Michael Peevey

At a March 2013 private meeting between a utility executive and then-president Mike Peevey of the California Public Utilities Commission, a framework for the San Onofre closure deal was discussed.

By Jeff McDonald | Aug. 5, 2015 – 6:36 p.m.

  • Advocates are seeking $34 million or more in penalties for undisclosed meetings

Southern California Edison on Wednesday was found to have violated rules prohibiting backchannel communications at least 10 times in its dealings with regulators over the failed San Onofre nuclear plant.

A judge for the California Public Utilities Commission ordered the utility company to file retroactive disclosure notices for a series of meals, emails and meetings from 2013 through 2014 that violated the commission’s rules on such communications.

The judge gave the utility until Aug. 20 to show cause why it should not be held in contempt and sanctioned.

The ruling is the latest challenge for Edison, majority owner of the plant north of Oceanside, which closed in January 2012 amid a radiation leak. A settlement deal assigning $3.3 billion of the premature closure costs to customers — first set out in a framework at undisclosed meeting in Poland — is coming under increasing fire and may unravel.

The 49-page ruling from Administrative Law Judge Melanie Darling said testimony from Edison executives Ronald Litzinger and Stephen Pickett contained incorrect information and omitted relevant facts that should have been disclosed.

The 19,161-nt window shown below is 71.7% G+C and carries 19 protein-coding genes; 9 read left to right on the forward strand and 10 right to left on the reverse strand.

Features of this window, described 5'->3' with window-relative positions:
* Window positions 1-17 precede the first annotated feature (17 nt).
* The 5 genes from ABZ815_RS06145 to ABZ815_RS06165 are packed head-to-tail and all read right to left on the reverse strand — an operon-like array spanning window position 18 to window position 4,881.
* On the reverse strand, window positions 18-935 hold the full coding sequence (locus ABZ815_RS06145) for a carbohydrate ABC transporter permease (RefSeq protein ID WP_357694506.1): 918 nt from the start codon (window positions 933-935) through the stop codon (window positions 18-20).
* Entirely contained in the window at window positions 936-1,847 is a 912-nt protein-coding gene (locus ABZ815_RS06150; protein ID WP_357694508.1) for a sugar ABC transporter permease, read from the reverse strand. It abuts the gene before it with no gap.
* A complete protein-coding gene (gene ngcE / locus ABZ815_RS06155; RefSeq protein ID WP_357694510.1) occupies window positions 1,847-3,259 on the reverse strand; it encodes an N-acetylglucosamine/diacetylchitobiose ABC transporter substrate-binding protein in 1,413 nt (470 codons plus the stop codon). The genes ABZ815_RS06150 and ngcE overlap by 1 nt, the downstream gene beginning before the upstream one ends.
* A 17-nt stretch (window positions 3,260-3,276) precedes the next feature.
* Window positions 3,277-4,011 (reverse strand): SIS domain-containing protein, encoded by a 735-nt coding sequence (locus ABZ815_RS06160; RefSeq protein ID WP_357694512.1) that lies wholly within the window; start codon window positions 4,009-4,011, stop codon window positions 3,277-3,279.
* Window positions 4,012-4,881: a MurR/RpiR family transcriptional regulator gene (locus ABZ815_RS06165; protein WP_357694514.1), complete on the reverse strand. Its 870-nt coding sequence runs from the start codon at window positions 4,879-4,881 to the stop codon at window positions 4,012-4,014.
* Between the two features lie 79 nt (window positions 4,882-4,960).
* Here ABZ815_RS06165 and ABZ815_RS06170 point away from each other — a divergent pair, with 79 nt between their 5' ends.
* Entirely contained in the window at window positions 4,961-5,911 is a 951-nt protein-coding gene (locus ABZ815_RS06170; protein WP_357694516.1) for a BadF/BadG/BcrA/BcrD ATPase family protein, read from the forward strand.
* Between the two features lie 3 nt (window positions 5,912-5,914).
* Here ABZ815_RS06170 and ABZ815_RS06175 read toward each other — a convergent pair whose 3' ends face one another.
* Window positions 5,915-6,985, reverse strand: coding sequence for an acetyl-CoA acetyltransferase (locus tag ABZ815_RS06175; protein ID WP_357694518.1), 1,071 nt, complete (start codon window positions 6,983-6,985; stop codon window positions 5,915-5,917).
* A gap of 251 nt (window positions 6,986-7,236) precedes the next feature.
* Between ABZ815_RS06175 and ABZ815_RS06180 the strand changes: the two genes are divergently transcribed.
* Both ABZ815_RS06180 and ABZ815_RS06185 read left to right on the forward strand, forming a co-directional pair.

More specifically, the two Edison executives failed to disclose private meetings with Michael Peevey, the former utilities commission president who is now under criminal investigation for possibly favoring utilities over ratepayers in proceedings pending before regulators.

“Mr. Pickett has described a dinner with President Peevey on April 16, 2013 as ‘social’,” Darling wrote. “However, according to an email, Mr. Pickett scheduled a meeting with a senior SCE attorney immediately after the dinner. This is suggestive that substantive topics were covered which necessitated review by SCE’s counsel.”

To read expanded article, click here.